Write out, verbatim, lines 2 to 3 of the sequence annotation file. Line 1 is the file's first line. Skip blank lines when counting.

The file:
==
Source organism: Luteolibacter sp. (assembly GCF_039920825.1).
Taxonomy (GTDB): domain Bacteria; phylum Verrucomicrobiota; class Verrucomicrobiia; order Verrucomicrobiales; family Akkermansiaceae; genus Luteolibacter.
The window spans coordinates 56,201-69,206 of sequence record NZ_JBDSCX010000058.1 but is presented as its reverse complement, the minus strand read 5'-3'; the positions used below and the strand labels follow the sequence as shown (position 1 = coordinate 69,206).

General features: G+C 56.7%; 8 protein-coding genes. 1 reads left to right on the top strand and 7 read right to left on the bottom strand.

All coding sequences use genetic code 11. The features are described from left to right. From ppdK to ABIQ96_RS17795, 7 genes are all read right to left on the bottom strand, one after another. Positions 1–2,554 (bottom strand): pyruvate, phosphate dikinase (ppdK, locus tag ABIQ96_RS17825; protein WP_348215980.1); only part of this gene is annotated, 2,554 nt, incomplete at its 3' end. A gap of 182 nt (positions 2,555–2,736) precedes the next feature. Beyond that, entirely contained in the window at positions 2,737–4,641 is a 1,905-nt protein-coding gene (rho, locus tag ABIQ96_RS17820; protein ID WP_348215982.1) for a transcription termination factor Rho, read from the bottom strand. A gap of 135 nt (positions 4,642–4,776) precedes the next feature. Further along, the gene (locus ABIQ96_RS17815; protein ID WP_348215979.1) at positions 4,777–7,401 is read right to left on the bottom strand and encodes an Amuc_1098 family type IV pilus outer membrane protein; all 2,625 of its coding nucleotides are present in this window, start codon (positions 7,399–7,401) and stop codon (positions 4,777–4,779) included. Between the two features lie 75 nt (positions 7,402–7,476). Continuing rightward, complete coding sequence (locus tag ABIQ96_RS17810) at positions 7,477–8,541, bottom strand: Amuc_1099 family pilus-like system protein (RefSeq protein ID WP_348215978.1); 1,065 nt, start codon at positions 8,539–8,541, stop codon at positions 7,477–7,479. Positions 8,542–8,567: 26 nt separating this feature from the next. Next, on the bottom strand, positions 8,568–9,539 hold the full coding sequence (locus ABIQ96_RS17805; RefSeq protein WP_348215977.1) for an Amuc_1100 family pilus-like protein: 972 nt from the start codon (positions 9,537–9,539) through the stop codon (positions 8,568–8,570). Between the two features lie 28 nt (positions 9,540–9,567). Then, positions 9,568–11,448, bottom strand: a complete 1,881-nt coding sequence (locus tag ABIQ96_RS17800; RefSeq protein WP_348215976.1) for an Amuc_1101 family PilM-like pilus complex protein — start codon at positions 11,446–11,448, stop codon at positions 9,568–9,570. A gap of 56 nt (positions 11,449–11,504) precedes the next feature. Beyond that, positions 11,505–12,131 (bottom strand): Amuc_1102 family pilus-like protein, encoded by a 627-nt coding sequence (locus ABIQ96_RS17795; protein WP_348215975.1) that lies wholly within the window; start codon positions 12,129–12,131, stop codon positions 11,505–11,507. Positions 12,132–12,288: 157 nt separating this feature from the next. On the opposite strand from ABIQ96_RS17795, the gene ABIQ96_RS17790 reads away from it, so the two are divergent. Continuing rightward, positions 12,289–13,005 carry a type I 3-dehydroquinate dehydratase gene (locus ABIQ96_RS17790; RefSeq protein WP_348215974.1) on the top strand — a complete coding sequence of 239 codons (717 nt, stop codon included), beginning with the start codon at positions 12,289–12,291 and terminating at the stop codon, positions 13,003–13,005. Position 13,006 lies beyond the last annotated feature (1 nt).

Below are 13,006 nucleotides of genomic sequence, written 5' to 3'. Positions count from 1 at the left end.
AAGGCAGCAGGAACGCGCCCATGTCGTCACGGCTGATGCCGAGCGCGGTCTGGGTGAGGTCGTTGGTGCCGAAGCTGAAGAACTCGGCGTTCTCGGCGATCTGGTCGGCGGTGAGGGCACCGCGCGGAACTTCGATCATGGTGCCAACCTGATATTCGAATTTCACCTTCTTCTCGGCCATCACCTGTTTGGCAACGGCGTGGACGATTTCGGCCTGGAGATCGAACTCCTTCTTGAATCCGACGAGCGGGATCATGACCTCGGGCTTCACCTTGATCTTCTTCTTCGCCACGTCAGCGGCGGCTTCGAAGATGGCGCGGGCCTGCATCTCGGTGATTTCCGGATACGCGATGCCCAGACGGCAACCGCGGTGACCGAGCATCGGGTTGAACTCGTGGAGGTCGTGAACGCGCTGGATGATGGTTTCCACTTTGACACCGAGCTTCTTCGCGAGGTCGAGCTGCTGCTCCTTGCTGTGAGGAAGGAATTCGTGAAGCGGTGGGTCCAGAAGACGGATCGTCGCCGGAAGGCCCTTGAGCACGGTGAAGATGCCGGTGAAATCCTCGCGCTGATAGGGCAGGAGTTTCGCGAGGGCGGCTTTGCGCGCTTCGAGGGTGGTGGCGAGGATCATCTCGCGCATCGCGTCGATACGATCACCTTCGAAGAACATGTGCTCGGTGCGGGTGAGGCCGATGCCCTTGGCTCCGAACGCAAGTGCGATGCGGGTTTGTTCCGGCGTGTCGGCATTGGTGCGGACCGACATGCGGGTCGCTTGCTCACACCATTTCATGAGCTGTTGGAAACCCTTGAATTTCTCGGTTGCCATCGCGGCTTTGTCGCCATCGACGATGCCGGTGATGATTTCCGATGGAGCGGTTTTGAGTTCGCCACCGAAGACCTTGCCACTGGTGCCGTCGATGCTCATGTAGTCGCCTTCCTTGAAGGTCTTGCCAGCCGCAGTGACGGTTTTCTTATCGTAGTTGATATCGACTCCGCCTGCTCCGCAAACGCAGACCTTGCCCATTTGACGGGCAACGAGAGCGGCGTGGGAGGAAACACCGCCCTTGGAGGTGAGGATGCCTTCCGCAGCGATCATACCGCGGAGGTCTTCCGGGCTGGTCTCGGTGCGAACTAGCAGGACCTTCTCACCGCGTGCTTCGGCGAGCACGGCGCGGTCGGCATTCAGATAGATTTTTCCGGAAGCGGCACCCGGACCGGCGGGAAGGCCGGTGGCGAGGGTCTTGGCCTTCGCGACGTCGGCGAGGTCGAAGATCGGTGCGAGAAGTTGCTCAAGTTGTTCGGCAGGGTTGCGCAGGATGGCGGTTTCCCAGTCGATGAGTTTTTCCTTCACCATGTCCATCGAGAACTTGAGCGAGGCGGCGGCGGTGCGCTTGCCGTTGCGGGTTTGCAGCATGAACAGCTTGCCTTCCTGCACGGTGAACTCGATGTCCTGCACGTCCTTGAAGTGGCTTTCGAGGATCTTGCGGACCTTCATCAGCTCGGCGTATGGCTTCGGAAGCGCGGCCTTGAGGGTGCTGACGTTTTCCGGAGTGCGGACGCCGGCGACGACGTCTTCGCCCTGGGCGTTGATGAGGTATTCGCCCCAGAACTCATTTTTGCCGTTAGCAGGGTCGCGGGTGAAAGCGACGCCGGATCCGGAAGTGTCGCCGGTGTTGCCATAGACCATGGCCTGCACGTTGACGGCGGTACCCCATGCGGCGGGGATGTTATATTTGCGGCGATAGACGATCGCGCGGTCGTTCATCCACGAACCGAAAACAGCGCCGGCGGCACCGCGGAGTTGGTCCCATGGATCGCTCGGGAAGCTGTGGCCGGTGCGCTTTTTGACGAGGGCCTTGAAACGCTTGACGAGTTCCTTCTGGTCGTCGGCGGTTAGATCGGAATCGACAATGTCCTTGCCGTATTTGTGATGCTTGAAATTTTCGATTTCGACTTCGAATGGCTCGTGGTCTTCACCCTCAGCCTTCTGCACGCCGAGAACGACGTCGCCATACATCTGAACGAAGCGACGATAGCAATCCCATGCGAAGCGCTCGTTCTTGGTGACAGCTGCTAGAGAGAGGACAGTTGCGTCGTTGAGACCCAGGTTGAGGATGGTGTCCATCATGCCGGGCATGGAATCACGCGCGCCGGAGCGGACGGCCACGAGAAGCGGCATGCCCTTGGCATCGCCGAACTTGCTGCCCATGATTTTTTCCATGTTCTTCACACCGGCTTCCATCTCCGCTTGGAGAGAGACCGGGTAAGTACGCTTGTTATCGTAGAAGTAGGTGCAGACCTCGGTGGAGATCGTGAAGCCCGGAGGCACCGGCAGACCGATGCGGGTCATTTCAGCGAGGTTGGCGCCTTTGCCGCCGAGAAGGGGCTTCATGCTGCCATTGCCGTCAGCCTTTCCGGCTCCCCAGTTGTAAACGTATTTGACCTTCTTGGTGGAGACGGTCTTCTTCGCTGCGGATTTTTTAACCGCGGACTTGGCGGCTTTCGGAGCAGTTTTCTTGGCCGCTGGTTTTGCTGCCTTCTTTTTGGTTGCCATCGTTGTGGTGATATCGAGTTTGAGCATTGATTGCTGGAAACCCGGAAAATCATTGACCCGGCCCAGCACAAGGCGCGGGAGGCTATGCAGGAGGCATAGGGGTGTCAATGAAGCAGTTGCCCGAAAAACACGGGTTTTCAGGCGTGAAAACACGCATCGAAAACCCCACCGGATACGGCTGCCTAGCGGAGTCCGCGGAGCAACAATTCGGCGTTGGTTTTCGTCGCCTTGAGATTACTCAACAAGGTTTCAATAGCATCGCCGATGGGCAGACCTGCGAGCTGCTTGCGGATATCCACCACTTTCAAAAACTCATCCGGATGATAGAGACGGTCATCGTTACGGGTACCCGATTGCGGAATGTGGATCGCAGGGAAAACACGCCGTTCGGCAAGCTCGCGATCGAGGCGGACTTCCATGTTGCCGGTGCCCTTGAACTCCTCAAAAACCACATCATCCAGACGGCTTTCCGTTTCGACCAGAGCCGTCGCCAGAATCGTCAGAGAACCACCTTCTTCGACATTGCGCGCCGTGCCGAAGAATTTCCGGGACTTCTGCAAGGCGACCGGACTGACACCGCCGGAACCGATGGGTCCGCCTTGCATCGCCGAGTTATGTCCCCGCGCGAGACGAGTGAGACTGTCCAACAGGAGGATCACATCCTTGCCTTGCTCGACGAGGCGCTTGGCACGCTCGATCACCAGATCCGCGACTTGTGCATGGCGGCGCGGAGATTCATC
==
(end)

Taxonomy (GTDB): domain Bacteria; phylum Verrucomicrobiota; class Verrucomicrobiia; order Verrucomicrobiales; family Akkermansiaceae; genus Luteolibacter.
The window spans coordinates 56,201-69,206 of sequence record NZ_JBDSCX010000058.1 but is presented as its reverse complement, the minus strand read 5'-3'; the positions used below and the strand labels follow the sequence as shown (position 1 = coordinate 69,206).